One of the great Coventry marques, Armstrong Siddeley Motors was formed in 1919 by a merger between Armstrong Whitworth and the Siddeley Deasey Motor Company.
With a strong background in aircraft development which fed into the design of their cars, the company quickly gained a reputation for fine engineering, craftsmanship and meticulous attention to detail – ‘The Car of Aircraft Quality’ as the advertising slogan had it.
The range had developed into a a wide spread of models by the 1930s, from the small 12hp to the fabulous 5-litre Siddeley Special. During the Second World War the Parkside factory produced tank engines, torpedoes, airframes and engines for Lancaster bombers – attracting considerable attention from the Luftwaffe!
Quickly finding their feet once war was over, Armstrong Siddeley was among the first British manufacturers to produce a new range of cars, the 16hp, Lancaster, Whitley, Hurricane and Typhoon being wholly new and modern designs followed by the Sapphire and Star Sapphire in 1958. Car production ceased in 1960 in favour of increased production of aircraft engines and these facilities are now part of the Rolls-Royce organisation.
Their most sporting model was the 17hp Sports Foursome short chassis which was launched in 1934 and produced until 1938. It had a six-cylinder in-line monobloc engine displacing 2,396cc with a four bearing crankshaft, balanced alloy pistons, overhead valves and a downdraught Claudel-Hobson carburettor.
Transmission was via a four-speed preselector gearbox with a Salisbury rear axle and semi-elliptic springs all round, underslung at rear. Steering was by worm and nut, with Enot’s ‘one shot’ central lubrication system and a permanently installed jacking system. The extremely attractive bodywork was by Burlington of Coventry and featured a four-seat, two-door pillarless coupe with ingenious front side windows that both slid back and forth and wound up and down.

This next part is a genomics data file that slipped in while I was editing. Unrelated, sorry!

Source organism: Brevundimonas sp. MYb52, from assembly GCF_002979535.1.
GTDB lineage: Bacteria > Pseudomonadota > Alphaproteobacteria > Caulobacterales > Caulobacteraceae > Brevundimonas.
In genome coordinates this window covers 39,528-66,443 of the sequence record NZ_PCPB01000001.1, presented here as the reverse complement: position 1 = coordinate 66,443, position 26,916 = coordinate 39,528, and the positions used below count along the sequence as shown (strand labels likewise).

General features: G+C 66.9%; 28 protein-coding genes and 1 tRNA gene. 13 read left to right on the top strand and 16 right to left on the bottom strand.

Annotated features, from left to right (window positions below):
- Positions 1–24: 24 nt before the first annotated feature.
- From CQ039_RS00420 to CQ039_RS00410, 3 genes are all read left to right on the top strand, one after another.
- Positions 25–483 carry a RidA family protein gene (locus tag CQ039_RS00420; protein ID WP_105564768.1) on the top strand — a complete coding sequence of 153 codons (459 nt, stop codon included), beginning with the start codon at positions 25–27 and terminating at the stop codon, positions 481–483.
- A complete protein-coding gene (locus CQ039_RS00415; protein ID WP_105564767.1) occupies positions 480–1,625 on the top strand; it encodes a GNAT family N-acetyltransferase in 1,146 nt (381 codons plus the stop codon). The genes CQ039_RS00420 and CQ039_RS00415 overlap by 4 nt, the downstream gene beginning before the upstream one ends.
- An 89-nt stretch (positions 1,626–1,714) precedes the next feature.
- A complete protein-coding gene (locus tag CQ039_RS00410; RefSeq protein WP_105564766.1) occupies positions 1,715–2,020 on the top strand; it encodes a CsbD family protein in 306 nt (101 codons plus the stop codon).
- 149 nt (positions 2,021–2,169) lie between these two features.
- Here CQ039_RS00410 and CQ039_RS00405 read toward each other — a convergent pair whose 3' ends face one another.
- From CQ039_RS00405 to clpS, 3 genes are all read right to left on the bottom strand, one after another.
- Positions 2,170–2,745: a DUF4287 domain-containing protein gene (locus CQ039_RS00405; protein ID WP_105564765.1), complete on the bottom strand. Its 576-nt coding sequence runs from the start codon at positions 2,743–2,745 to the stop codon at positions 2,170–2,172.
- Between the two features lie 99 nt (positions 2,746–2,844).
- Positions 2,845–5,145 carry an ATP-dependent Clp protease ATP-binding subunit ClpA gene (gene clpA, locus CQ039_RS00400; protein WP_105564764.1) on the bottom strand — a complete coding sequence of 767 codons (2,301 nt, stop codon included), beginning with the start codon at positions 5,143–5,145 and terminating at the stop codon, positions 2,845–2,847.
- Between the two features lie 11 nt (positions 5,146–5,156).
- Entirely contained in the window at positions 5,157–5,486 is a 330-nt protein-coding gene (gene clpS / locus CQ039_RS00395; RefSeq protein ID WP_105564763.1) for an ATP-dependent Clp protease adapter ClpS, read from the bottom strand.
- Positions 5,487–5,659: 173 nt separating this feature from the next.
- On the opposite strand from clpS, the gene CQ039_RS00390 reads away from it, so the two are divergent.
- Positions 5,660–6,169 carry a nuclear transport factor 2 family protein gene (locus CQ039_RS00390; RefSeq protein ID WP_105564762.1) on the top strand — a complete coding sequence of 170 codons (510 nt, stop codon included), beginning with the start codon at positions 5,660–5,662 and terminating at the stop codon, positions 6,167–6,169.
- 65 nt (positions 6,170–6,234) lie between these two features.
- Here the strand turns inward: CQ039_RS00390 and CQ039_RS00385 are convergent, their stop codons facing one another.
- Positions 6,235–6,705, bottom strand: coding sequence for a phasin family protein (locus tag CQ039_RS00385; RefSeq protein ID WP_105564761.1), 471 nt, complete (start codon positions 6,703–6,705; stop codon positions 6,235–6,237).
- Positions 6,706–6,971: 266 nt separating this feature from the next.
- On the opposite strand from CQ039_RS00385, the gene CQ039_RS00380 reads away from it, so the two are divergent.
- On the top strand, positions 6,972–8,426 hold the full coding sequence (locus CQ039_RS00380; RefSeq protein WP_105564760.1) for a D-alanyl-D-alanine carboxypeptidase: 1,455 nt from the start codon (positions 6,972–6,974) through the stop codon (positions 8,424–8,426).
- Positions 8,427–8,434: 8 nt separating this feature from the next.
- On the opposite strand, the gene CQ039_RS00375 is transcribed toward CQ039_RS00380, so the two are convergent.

Registered new in 1935 to Lady Grace Dance, widow of the late Sir George Dance, theatre impresario and great friend of King George VI, she remained loyal to the Armstrong Siddeley marque long after his death, this being their third or fourth new example. The vendor has been told that the Imperial War Museum holds a photograph of her driving the car through the gates at Buckingham Palace and also that footage exists in a British Pathe News clip showing the car, again being driven by Lady Grace, arriving at a concert in London with jazz star Charlie Kunz.
The buff logbook lists her as its first owner, along with a number of new owners as the years went by. The car's history file contains a book of photographs showing details of a protracted bare chassis restoration that took place in what looks like the 1980s.
The vendor acquired the car in 2013 with just a few minor finishing off jobs remaining, the car having had very little use since its comprehensive restoration was all but completed. He fitted a stainless exhaust, renewed much of the wiring and fitted a new battery, petrol pump and fresh tyres, bringing the car back to good health. Sadly he has found it a bit too cramped for his extended frame and so has not been able to enjoy it has he had hoped.
This is a great pity, as the extremely handsome bodywork is in very sound condition, along with the engine and preselector gearbox which also function as they should. The interior is a particularly nice place to be, retaining its original red leather upholstery which is in super, patinated condition with a good headlining, although the car would be further enhanced with a new set of new carpets.
The low-slung chassis, refined yet powerful engine and particularly elegant pillarless coachwork conspire to make this one of the most attractive pre-war sports saloons available, a fact no doubt appreciated by Lady Grace when she took delivery 81 years ago.